A growing body of evidence has indicated a link between individual differences in children's symbolic numerical magnitude discrimination (e.g., judging which of two numbers is numerically larger) and their arithmetic achievement. In contrast, relatively little is known about the processing of numerical order (e.g., deciding whether two numbers are in ascending or descending numerical order) and whether individual differences in judging numerical order are related to the processing of numerical magnitude and arithmetic achievement. In view of this, we investigated the relationships among symbolic numerical magnitude comparison, symbolic order judgments, and mathematical achievement. Data were collected from a group of 61 first-grade children who completed a magnitude comparison task, an order judgment task, and two standardized tests of arithmetic achievement. Results indicated a numerical distance effect (NDE) in both the symbolic numerical magnitude discrimination and the numerical order judgment condition. However, correlation analyses demonstrated that although individual differences in magnitude comparison correlated significantly with arithmetic achievement, performance on the order judgment task did not. Moreover, the NDE of the magnitude and order comparison performance was also found to be uncorrelated. These findings suggest that order and numerical magnitude processing may be underpinned by different processes and relate differentially to arithmetic achievement in young children.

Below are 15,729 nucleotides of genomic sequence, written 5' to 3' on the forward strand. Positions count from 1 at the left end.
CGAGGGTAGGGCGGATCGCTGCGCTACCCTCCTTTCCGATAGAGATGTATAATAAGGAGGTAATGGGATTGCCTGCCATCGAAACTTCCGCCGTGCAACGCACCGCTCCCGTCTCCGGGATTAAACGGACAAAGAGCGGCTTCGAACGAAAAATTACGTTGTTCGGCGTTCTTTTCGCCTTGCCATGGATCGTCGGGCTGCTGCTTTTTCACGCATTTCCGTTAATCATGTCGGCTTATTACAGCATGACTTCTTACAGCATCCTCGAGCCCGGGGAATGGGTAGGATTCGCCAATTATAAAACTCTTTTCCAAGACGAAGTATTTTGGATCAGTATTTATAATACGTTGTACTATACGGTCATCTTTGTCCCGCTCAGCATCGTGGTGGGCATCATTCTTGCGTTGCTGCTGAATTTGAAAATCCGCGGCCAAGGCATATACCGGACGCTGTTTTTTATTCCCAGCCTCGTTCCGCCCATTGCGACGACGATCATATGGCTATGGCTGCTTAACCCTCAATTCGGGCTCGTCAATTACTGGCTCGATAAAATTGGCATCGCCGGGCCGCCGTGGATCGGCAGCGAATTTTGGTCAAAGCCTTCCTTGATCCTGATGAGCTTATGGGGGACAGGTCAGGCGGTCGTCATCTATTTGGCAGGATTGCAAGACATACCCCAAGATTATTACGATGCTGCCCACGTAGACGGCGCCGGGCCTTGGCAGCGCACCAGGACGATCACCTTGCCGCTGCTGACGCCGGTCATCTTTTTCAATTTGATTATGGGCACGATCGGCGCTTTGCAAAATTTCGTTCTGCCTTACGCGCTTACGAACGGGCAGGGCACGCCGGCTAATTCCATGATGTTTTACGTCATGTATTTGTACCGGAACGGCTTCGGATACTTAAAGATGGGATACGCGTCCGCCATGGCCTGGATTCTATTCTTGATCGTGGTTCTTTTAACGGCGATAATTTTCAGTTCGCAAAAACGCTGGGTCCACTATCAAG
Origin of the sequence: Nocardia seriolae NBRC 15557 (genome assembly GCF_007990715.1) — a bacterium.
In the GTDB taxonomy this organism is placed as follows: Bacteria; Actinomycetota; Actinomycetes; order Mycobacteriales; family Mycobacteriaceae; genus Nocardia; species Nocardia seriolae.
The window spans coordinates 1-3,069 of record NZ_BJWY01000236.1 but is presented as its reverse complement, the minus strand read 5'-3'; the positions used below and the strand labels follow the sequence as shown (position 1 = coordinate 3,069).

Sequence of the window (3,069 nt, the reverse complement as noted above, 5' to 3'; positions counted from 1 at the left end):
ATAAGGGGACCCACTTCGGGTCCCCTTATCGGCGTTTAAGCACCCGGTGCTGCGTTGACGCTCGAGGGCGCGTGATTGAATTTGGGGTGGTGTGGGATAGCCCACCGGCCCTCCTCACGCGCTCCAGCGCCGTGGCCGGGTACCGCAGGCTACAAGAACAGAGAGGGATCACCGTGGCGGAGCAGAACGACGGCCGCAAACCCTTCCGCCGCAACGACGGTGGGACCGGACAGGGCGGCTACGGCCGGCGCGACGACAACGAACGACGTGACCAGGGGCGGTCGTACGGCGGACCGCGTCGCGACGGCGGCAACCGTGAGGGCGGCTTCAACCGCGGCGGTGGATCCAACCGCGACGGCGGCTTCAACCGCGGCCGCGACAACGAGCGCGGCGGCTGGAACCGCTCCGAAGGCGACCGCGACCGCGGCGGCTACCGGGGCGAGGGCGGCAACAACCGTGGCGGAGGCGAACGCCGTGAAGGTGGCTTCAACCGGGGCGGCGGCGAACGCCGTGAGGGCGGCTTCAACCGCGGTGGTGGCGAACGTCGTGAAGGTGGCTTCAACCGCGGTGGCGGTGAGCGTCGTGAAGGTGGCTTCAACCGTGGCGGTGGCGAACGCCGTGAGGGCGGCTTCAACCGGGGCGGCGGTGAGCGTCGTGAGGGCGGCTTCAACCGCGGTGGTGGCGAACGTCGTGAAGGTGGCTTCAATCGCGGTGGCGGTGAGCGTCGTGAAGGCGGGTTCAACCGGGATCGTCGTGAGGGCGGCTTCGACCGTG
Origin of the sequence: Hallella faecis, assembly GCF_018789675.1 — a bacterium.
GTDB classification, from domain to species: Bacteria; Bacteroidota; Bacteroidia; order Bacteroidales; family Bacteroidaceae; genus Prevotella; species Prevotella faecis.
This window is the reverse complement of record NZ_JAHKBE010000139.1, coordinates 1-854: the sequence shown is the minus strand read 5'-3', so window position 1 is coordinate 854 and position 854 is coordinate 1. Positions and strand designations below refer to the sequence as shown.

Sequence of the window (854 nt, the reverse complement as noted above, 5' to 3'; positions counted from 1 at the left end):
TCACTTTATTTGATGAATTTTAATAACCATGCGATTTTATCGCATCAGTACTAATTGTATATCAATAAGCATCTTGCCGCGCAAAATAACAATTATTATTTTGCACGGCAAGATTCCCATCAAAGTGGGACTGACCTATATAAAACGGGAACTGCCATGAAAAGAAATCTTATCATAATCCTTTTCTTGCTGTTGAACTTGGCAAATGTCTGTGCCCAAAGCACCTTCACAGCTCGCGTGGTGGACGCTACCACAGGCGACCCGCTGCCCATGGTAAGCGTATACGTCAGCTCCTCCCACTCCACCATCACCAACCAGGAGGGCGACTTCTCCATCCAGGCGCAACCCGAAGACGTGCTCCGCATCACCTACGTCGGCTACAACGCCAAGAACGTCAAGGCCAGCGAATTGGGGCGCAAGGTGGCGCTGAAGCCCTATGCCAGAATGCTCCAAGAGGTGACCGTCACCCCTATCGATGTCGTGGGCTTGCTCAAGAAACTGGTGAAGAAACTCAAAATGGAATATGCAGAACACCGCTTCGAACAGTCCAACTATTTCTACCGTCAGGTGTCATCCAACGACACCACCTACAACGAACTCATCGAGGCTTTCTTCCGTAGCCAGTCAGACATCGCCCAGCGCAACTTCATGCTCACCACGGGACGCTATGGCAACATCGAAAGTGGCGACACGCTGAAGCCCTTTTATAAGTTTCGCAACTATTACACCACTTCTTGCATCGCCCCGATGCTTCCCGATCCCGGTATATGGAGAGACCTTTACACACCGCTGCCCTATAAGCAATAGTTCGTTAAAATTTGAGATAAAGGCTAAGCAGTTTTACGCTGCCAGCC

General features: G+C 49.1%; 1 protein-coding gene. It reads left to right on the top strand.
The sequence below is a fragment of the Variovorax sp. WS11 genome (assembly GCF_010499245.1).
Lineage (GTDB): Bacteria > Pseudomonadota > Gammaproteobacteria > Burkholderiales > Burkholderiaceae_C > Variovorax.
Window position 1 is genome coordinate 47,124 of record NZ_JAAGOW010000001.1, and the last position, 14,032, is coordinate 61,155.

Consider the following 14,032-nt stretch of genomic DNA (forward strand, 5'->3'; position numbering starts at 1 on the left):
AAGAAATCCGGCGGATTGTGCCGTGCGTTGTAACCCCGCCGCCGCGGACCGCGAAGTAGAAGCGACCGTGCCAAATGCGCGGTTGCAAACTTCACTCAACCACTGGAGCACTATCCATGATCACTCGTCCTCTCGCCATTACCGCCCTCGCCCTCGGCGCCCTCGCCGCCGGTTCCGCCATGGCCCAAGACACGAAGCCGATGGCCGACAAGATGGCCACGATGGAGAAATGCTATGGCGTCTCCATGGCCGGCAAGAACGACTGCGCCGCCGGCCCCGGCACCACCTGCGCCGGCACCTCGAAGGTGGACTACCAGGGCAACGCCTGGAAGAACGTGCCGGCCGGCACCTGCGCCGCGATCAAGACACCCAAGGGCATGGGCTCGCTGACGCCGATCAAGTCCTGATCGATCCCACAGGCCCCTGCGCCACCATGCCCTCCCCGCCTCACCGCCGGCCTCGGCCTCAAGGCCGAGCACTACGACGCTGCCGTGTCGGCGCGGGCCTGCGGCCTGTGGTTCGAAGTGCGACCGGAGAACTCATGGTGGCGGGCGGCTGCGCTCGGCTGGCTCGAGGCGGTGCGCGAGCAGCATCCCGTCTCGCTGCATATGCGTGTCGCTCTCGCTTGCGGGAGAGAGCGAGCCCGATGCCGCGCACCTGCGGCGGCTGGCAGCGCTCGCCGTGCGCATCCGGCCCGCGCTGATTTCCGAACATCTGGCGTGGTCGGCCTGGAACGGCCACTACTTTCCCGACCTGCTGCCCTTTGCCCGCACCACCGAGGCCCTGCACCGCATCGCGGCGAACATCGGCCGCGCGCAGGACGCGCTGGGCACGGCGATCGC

Available at: http://works.bepress.com/daniel-ansari/53/